Posts Tagged ‘house’

Catching up with the 2016’s – Part I

March 23, 2017

Grant – Cranks (Mörk/Lobster Theremin)

Hello faithul readers. I know, I know, I’m an absolute turd. You’ve been waiting over a year for this and that is entirely unacceptable. Excuse #1? I’m a lazy bag of shit. Excuse #2? Honestly, I got a bit tired of writing about music, but that doesn’t mean I slowed down on my audible consumption. Excuse #3? I’m working on a longer piece of writing, and so when I had snippets of time to write in between work and life, I chose that instead. Please forgive me.

So then, in a half-assed attempt to resuscitate this dying slice of digitalia, I shall write about one album each week that I really loved from last year, in my exciting new feature entitled “Catching up with the 2016’s”.

Which swiftly brings me to anonymous producer Grant’s second long-player Cranks. Highlighting a blend of 90’s UK dance music and lo-fi house, with a healthy dose of mood and atmospherics, Grant has released one of the strongest electronic albums of 2016. He’s very adept at quickly building up a song’s inherent pulse and rhythm, and then stripping it all away into a sort of pensive ambiance, before bringing the beat back into the mix again.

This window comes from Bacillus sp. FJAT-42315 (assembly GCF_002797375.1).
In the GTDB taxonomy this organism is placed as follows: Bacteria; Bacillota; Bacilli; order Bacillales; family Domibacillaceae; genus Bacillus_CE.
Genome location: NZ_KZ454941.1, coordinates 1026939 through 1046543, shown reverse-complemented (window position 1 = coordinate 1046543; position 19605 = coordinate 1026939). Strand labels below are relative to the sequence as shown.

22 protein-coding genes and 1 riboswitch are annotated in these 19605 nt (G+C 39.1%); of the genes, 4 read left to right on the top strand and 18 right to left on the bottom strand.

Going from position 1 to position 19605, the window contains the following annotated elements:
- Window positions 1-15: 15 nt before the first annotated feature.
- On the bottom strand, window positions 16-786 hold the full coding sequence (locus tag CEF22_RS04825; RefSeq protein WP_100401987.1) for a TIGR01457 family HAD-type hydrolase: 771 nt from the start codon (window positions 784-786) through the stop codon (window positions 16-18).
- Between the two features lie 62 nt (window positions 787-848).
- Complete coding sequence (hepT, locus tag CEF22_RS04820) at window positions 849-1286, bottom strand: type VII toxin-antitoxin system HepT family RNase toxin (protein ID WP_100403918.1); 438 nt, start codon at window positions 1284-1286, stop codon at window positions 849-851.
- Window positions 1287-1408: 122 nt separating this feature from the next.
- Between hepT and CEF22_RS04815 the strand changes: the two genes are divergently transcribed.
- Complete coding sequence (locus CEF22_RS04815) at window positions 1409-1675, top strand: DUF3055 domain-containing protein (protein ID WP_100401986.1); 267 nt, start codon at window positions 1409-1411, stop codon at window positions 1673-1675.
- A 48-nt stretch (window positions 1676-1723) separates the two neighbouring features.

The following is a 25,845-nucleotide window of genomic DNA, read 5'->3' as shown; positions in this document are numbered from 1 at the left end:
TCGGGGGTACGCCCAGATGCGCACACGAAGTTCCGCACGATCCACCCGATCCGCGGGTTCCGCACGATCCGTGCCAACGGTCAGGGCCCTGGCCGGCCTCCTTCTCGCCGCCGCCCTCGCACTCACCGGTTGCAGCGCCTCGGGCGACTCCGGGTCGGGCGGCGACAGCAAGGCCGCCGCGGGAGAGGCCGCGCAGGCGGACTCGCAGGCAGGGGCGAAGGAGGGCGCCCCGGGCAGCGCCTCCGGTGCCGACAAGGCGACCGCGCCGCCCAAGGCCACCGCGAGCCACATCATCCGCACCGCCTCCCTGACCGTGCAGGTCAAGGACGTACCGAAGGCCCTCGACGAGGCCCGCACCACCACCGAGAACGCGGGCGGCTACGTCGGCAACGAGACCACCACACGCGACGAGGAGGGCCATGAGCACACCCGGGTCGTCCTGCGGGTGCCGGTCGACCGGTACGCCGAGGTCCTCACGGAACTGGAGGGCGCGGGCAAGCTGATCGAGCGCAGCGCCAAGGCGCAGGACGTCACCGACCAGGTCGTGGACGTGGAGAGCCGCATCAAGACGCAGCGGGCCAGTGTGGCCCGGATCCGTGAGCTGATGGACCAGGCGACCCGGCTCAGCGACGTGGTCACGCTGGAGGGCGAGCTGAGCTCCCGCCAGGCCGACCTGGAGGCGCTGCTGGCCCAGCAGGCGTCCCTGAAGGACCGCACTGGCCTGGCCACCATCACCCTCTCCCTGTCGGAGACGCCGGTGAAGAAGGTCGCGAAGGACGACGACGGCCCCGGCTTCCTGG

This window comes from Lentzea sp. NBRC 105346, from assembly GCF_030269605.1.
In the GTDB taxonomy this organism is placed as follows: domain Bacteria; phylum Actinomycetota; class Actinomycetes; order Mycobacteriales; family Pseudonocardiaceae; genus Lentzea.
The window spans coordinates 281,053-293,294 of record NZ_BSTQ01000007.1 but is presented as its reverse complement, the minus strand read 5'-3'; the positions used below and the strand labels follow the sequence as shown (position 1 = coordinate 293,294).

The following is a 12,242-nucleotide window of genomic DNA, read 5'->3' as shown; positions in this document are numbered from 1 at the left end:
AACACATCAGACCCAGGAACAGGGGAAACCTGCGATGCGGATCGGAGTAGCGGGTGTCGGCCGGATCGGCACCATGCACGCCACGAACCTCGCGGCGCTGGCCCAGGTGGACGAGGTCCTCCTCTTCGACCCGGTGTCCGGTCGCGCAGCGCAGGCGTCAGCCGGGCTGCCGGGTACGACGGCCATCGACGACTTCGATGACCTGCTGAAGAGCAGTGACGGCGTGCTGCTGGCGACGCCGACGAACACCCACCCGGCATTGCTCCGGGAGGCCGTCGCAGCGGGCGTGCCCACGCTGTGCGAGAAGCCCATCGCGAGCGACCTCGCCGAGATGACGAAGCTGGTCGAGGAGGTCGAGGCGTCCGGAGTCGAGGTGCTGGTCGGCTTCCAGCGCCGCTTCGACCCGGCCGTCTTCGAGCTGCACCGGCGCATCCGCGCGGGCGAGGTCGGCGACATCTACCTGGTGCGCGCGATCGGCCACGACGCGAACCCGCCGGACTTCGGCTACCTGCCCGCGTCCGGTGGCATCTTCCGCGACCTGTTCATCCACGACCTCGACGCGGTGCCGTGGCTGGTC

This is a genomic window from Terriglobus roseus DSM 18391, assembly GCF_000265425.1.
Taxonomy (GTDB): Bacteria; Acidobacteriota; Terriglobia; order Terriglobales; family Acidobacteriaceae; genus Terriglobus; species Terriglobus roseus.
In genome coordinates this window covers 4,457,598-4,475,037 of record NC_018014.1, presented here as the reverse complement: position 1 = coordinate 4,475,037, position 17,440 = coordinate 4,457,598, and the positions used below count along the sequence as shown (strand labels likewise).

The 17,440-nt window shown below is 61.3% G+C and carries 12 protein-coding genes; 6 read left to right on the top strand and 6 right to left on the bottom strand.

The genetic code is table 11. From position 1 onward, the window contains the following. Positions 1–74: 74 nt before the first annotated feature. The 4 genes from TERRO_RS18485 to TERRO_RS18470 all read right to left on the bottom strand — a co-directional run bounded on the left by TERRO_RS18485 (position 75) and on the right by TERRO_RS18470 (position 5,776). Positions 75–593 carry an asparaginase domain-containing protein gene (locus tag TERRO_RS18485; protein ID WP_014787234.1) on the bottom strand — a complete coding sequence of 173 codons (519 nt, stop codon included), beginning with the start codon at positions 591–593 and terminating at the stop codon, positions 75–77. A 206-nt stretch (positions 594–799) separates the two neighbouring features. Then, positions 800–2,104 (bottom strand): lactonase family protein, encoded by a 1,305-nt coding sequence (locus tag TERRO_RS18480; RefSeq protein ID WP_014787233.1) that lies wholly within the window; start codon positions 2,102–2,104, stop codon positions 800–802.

Grant immediately draws you into his world from the opening track “Mainstream Belief” and keeps you immersed until he finishes with the excellent “Frame Of Mind”. I feel like I’ve heard all the underlying synth lines, 808 licks, and female vocal hooks before in various drunken hazes of the past, and the effect it creates is one of introspection and nostalgia. This is closed-eyed dance music, where the hazy memories the music evokes is a big part of why it’s so damn effective.

Many of the songs more subdued moments create the same wistful feeling I had when listening to Endtroducing when I was in my early twenties. None of the music on Cranks really sounds like DJ Shadow, but during the quieter moments, my mind keeps returning to him. The closest reference point would be the mid-point of “Mutual Slump” on Endtroducing, when Shadow takes the beat away, allows the song to breathe and his listener to reflect, as the woman says: “I saw Xanadu and all I wanted to was rollerskate”, and then he kicks that beat back in and you’re like “Awwww yeah…”